The SimConnect API can be used by programmers to write software add-on components for Prepar3D. Add-on components for Prepar3D can be written in C, C++, or, if the managed API calls are being used, any .NET language such as C#.net or VB.net. Typically the components will perform one or more of the following:
- Add the processing for a new complex gauge, or other instrument, to Prepar3D.
- Replace Prepar3D processing of one or more events with new logic.
- Record or monitor a scenario.
- Extend the scenario system of Prepar3D.
- Create and set the flight plans for AI (non-user) aircraft.
- Set different weather systems.
- Enable new hardware to work with Prepar3D.
- Control an additional camera that the user can optionally select to view.
References Overview article.
The design of a SimConnect software add-on components involves writing a client to communicate with a server running within Prepar3D. The client opens up communications with the server, then requests which events and object information should be passed to it. The client then waits for the request to be received from the server, and then processes its response appropriately.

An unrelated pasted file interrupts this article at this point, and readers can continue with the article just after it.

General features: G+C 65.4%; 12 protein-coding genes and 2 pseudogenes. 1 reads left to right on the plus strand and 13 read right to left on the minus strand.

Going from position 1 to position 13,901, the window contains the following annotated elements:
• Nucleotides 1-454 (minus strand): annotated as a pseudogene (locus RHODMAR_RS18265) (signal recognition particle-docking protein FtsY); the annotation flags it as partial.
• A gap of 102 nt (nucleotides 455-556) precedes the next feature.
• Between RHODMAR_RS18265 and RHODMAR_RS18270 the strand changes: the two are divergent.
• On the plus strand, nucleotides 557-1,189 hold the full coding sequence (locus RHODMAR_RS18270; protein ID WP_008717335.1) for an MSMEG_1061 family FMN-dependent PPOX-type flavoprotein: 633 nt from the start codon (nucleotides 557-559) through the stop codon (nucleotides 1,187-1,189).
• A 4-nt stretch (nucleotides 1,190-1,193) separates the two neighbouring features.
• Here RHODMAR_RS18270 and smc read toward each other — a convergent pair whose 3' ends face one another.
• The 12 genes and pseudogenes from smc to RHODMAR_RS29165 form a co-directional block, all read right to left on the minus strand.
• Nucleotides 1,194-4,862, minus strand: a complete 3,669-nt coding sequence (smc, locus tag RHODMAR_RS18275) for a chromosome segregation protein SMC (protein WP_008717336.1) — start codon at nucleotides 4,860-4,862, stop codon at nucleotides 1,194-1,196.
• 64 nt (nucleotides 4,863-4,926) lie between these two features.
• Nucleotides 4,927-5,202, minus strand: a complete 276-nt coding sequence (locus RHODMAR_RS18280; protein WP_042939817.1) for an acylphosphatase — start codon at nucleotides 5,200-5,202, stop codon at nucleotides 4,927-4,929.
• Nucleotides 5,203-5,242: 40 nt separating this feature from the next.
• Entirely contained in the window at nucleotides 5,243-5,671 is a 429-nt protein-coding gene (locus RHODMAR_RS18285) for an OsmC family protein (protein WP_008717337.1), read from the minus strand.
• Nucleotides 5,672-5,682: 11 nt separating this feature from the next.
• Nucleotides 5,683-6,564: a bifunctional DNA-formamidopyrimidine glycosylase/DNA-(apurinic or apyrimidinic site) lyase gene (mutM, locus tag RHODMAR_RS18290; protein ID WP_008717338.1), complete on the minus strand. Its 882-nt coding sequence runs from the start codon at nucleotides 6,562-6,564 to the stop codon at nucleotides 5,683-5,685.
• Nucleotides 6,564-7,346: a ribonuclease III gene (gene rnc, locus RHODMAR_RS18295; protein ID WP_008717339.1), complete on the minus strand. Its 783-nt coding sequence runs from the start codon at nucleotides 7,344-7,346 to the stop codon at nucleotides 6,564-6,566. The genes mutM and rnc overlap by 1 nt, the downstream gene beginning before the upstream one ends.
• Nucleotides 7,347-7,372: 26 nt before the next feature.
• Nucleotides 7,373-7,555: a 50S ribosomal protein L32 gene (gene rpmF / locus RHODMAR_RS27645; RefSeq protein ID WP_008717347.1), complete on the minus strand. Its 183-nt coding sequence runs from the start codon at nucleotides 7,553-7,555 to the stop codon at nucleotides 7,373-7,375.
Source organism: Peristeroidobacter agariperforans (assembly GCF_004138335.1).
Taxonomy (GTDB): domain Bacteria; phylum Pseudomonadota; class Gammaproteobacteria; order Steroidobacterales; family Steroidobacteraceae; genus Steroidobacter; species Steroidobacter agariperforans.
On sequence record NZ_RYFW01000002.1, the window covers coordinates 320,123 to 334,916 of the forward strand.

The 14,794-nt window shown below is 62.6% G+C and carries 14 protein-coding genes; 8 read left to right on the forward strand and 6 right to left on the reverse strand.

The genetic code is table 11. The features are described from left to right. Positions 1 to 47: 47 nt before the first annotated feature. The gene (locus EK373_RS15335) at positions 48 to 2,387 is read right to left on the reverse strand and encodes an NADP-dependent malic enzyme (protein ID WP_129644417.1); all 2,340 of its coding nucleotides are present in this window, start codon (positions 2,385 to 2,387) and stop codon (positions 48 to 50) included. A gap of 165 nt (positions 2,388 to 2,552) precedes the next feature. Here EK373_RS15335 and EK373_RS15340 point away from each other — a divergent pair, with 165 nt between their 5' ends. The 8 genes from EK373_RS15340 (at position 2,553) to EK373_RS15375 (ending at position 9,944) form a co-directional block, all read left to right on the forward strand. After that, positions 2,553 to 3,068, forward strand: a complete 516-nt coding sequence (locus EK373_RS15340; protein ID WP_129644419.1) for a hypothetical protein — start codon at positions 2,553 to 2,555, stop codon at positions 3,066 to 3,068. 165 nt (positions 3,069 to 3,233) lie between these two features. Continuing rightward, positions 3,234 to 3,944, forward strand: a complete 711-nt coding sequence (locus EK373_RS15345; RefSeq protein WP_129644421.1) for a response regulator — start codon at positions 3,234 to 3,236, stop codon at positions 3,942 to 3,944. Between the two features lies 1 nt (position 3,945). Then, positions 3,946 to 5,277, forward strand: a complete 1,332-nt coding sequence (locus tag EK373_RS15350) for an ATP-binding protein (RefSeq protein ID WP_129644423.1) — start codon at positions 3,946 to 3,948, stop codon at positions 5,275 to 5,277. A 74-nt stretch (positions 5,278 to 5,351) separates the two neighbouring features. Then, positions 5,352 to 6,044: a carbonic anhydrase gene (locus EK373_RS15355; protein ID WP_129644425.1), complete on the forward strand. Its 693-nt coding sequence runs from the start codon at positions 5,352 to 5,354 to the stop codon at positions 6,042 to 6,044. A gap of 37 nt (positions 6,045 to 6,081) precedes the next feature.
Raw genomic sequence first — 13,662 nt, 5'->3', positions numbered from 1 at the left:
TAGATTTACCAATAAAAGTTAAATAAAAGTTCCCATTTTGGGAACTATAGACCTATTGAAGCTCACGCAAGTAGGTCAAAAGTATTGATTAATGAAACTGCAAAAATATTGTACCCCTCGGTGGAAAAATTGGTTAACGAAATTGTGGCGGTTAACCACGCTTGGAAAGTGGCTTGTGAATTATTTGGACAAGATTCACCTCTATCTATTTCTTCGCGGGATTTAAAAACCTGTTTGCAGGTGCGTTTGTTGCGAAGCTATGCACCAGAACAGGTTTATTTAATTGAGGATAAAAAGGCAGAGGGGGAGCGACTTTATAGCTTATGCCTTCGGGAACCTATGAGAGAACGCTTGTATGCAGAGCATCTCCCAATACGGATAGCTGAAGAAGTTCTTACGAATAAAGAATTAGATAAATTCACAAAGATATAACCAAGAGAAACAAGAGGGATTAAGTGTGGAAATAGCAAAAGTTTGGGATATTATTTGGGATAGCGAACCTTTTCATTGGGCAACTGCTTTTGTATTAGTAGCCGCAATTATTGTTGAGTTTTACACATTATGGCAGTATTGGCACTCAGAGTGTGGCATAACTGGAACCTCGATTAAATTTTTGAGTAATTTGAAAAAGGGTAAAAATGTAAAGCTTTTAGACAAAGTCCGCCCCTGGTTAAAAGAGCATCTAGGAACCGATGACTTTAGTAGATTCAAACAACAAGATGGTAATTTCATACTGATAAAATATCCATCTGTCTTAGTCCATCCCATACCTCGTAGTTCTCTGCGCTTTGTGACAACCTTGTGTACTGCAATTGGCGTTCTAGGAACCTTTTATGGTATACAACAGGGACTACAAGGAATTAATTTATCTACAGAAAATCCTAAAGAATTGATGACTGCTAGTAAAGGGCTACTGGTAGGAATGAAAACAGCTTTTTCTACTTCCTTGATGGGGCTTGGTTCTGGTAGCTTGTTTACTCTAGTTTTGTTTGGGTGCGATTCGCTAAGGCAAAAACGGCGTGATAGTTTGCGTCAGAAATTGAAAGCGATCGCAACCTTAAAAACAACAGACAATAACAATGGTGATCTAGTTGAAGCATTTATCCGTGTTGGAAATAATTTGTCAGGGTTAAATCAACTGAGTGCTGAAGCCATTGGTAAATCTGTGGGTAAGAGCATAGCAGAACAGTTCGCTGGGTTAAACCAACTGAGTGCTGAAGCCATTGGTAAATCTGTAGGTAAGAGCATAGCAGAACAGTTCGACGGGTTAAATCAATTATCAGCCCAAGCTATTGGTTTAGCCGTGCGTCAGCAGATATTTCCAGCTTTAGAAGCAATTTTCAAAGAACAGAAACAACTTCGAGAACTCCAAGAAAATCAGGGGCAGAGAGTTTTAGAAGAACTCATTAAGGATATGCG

The recommended method of writing a software add-on component is to build it out-of-process, as an application (i.e. an .exe file) rather than in-process, as a library (i.e. a .dll file). This is because out-of-process applications provide more stability, if they crash they will typically will not crash Prepar3D, and are easier to build, test and debug. Out-of-process also supports managed code, and therefore applications can be written in .NET languages which ease building complex user interfaces and can expediate the development process.
To get started, learn about how to create either native or managed SimConnect applications:
For a quickstart, follow alongside these tutorials on creating SimConnect applications:
SimConnect makes extensive use of ID numbers defined by the client. There are ID numbers for requests, data definitions, events, groups, and so on. These ID numbers should be unique for the client. Re-using an ID will result in the previous call using that ID becoming obsolete, and ignored by the server.
Only one version of Prepar3D can be running on one computer at a time, so a client installed on a local machine will only be communicating with one server.
However it is possible to have one client communicate with multiple copies of Prepar3D, running on a network.
Samples Overview article.
Configuration Files Overview to learn about the supported configuration options.